Cosmic Funk Band (C.F.B.) – “Take It To The Limit One Last Time”

“Unauthorized reproduction and use of this record as a frisbee is strictly prohibited but inevitable.”

So sayeth the disclaimer on the reverse of C.F.B.’s 2014 EP Take It To The Limit One Last Time.  At least they don’t take themselves too seriously.


Cosmic Funk Band are from Ireland, and are somewhere between eight and eleven members strong depending on the source you look at (and probably the day of the week).  They’ve got all the instruments covered, including stuff you’ve never heard of, and even credit a “Groove Adviser” in the liner notes.  Their self-claimed influences are funk, soul, and disco, and that fits the sound of Take It To The Limit One Last Time to a T.  This six-song EP is everything that was great about AM radio in the 1970s (and yes, there was some greatness on the AM dial), that combo of folk / soul / funk / disco / contemporary.  You can hear some James Brown band in the horns, a touch of salsa, a little Jackson 5, a dose of Lionel Richie and Hall & Oates, all in a big band format.

I believe Take It To The Limit One Last Time is all original material, and if you asked me to describe it in just one word, that’s easy:  Fun.  This is a fun record.  It’s a record for a party, or a BBQ, or sitting outside on a beautiful day having a drink or three, or diving in your car with the windows rolled down and the stereo cranked up.  Most if the songs sound like their straight from 1975 with the possible exception of “Alone,” which could make it onto any “adult contemporary” type station out there today – it sounds current, like something that Taylor Swift might have recorded (and I mean that as a compliment).

They’ve got a handful of videos up on YouTube, including a cover of “Sexual Healing,” and I recommend you check them out if you’re into light funk / soul.  Good stuff.

Sly Dunbar – “Sly-go-ville”

Percussionist Sly Dunbar is probably one of the best known reggae musicians, having played with just about everyone in the reggae world at one time or another and also alongside mainstream pop and rock artists from Bob Dylan to Herbie Hancock to the Rolling Stones.  Paired with long-time collaborator and bassist Robbie Shakespeare, the two are arguably the most famous rhythm section in reggae, a genre driven by rhythm.  In short, he’s good.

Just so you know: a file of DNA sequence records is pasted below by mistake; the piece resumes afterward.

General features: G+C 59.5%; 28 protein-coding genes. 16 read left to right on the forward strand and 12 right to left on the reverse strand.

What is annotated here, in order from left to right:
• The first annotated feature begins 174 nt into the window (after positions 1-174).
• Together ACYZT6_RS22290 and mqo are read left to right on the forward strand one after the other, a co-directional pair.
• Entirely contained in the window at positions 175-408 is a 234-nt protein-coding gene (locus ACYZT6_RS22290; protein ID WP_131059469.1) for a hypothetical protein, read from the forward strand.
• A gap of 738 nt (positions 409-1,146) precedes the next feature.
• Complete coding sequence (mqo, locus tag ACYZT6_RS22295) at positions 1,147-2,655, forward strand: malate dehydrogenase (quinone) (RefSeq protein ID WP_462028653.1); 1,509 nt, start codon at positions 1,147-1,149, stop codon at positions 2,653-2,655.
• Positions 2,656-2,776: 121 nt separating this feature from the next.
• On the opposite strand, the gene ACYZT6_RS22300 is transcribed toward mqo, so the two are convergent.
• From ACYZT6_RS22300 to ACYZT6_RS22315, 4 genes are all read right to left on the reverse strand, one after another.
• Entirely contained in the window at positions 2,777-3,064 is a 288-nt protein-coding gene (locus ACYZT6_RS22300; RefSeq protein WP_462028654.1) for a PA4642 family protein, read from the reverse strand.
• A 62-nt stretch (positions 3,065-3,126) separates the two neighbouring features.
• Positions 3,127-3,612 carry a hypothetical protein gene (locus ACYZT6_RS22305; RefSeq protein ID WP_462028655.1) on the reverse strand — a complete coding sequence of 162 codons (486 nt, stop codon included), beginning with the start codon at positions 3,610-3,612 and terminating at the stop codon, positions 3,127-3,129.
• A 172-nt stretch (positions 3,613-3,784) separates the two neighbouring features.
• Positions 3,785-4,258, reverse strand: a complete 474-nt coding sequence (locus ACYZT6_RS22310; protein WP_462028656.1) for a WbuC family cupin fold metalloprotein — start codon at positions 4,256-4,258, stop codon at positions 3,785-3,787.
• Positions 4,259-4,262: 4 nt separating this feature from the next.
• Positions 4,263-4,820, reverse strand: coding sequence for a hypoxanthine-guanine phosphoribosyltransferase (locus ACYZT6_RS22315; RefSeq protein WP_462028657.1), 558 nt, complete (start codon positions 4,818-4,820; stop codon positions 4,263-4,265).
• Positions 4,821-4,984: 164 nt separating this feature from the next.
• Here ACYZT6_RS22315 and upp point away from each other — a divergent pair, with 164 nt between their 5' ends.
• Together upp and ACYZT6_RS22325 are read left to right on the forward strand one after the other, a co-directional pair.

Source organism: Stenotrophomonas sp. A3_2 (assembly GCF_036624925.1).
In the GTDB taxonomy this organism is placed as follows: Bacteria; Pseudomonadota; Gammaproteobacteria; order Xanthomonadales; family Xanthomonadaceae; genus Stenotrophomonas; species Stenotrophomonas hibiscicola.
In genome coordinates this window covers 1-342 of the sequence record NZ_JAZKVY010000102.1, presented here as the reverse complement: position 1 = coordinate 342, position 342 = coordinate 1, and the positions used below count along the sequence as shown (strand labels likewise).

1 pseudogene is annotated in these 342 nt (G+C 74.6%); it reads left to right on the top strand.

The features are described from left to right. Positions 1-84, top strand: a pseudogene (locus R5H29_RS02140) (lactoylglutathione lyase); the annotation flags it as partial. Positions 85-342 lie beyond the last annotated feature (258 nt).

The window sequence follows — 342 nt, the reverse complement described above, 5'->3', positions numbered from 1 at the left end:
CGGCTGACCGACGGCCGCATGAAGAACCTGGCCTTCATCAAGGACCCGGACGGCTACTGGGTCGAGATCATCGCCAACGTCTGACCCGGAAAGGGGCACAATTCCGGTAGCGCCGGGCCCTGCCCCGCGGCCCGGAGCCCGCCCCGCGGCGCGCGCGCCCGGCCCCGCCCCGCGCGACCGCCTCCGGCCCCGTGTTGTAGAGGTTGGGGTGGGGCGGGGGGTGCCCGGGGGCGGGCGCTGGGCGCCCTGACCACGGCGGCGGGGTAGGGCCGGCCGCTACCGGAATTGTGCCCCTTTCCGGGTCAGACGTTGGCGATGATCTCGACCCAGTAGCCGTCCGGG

I’ve picked up a few other  Sly & Robbie records over the last few years and never come away disappointed, so when I came across a reasonably priced copy of 1982s Sly-go-ville I figured why not.  Turns out this is a sort of hybrid record.  Yes, reggae is at the core.  But there’s also plenty of funk and soul influence, and even a hint of dub.  The opening track, “Slippin’ Into Darkness,” opens with a straight up copy of the riff from “Get Up, Stand Up” before moving off into funky territory that sounded like it belonged in a 1970s blaxploitation movie.  Meanwhile on the flip side “If You Want It” is like some kind of weird techno funk with it’s heavily modulated vocal, almost a reggae version of Peter Frampton’s “Do You Feel Like We Do.”  The last track, “Unmetered Taxi,” is a pure dub number and a good intro to the genre for newbies.

Sly-go-ville is probably a good pick for the person who claims not to be a reggae fan – there are a lot of other more familiar popular music elements present, but still recognizable reggae rhythms and even dub.  Very approachable and enjoyable.